I’m always going to cheer on the Aussie indie musician.  If it isn’t hard enough getting a hearing on a small label, it’s only harder when you’re from a small country – and not even a very trendy one at that.  So count me as a champion of the underdog, Tamas Wells being a case in point.

I mean, the guy clearly has no interest in musical fame.  He’s spent most of the last five years in Burma with his aid-worker wife – not a fast track destination for musicians.  He puts out impossibly twee folk music about ordinary people dealing with dilemmas like brown bedspreads and crappy jobs.  He tours major Australian cities every couple of years, playing one gig in each town only.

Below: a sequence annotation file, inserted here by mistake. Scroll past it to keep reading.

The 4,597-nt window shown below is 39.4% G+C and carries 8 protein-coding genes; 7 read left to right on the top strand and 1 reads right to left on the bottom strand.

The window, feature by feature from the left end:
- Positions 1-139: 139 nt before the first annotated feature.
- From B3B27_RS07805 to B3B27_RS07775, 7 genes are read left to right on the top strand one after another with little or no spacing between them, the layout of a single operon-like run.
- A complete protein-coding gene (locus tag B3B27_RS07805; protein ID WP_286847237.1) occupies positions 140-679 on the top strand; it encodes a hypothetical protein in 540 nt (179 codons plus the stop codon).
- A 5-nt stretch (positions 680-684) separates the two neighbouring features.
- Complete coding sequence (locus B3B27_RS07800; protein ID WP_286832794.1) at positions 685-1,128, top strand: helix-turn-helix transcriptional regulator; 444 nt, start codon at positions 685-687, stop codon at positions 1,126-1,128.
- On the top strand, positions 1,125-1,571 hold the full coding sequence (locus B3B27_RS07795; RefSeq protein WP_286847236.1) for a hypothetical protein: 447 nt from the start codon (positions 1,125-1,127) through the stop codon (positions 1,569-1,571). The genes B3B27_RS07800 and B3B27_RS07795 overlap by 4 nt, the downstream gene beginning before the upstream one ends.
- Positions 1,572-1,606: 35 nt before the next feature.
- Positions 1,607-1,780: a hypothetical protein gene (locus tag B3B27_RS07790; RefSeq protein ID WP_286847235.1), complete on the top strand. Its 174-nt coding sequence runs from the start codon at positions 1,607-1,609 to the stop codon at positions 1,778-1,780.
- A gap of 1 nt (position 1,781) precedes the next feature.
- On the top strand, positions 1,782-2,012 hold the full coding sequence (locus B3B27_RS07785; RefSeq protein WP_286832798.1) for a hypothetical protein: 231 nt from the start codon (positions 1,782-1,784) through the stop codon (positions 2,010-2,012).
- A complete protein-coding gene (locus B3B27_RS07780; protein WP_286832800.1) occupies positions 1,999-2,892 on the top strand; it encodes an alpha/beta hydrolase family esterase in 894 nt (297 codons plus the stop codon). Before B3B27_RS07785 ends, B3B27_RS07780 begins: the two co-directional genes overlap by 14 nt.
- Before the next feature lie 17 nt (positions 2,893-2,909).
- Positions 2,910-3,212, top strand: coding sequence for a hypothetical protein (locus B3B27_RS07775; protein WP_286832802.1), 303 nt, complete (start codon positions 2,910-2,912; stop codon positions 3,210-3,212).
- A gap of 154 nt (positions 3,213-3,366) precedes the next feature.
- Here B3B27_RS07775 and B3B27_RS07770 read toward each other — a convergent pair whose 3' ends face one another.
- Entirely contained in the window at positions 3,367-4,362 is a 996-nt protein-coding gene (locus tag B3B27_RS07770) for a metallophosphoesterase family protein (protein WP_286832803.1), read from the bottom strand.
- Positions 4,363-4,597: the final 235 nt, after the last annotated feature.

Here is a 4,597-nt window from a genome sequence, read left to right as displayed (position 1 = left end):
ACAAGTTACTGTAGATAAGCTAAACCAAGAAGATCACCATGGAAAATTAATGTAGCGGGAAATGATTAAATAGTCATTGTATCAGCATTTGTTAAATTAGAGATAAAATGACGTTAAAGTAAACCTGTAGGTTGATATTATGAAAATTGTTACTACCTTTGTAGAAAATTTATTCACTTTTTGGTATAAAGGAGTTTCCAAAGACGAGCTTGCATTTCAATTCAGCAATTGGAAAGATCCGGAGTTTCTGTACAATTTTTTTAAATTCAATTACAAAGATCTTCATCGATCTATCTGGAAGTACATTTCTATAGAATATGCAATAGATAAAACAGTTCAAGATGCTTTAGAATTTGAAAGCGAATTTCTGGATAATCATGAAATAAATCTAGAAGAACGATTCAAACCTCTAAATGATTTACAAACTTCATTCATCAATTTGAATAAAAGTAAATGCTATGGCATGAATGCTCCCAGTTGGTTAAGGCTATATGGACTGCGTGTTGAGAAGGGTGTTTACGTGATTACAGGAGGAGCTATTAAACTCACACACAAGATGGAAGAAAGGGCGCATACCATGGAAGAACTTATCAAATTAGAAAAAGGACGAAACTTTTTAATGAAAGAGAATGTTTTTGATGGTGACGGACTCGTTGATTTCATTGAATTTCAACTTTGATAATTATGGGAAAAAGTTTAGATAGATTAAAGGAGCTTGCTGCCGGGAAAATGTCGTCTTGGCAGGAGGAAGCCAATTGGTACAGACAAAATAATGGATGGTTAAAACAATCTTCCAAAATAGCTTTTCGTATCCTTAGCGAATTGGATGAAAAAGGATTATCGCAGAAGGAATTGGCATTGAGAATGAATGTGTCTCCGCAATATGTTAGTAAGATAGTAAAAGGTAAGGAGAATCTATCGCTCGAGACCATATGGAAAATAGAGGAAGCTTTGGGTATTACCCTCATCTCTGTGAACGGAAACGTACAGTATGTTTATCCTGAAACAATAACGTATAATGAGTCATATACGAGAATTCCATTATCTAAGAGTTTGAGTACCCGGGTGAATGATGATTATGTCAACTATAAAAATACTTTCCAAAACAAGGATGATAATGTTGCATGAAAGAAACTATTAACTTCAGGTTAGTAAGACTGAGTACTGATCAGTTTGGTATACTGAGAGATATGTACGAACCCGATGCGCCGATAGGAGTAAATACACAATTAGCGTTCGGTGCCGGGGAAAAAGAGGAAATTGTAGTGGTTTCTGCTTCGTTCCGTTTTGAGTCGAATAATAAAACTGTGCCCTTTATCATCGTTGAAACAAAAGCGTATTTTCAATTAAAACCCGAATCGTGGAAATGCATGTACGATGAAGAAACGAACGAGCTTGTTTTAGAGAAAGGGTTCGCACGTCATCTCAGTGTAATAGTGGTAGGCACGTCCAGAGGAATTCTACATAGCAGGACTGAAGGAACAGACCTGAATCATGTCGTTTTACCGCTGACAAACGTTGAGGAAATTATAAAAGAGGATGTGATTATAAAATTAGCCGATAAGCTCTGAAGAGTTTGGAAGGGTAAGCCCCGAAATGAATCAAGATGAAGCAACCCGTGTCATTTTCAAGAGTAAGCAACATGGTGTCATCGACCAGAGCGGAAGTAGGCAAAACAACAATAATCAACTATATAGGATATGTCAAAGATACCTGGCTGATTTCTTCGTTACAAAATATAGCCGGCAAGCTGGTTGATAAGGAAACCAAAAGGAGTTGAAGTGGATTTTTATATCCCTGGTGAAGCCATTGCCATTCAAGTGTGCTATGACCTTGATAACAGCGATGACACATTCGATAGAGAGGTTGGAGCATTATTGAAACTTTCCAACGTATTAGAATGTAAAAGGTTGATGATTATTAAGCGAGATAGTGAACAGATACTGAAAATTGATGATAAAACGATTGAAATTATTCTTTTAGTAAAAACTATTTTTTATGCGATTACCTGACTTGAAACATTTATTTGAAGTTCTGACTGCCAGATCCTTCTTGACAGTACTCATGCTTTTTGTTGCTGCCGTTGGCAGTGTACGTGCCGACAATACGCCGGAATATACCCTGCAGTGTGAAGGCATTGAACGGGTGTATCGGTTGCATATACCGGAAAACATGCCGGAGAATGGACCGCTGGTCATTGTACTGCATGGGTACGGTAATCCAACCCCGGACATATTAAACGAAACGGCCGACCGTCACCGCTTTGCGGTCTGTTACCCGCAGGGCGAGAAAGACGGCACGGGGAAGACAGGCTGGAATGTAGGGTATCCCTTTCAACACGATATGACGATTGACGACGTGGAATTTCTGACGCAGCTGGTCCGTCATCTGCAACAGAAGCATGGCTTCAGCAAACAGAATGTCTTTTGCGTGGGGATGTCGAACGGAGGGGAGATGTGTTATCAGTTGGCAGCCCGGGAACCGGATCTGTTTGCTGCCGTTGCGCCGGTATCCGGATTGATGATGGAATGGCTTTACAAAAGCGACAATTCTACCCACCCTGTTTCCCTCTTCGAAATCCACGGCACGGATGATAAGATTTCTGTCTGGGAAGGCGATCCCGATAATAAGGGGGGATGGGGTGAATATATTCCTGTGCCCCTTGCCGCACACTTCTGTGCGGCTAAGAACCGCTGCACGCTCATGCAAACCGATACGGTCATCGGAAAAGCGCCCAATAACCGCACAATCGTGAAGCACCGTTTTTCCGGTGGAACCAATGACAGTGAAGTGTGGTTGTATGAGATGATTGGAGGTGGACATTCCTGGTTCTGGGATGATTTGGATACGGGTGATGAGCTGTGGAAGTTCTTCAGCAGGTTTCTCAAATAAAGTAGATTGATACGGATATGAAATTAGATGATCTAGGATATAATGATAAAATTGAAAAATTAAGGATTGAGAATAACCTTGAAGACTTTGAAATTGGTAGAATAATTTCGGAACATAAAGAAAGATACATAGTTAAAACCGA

Fame might find him this time regardless, because his latest album Two Years In April is something to marvel at.  Moving away from the mid-nineties-ish tweeness of A Plea En Vendredi, Tamas has brought his sound up to…2004, I suppose.  He’s gone for the fireside, banjo-led reveries of Sufjan Stevens’ Seven Swans or Iron & Wine’s Our Endless Numbered Days – and he’s come bloody close to them for quality.

Wells’ voice is less remarkable than Sufjan’s or Sam Beam’s, but it’s idiosyncratic and totally listenable.  His sing-song, repetitive vocal style is pretty compelling and doesn’t get old nearly as fast as it should.  Wells played and sang almost all the parts and the simple interlocking instrumentation sounds complex and wondrous.  In fact, this sounds much more like an album composed in a shack with intermittent electricity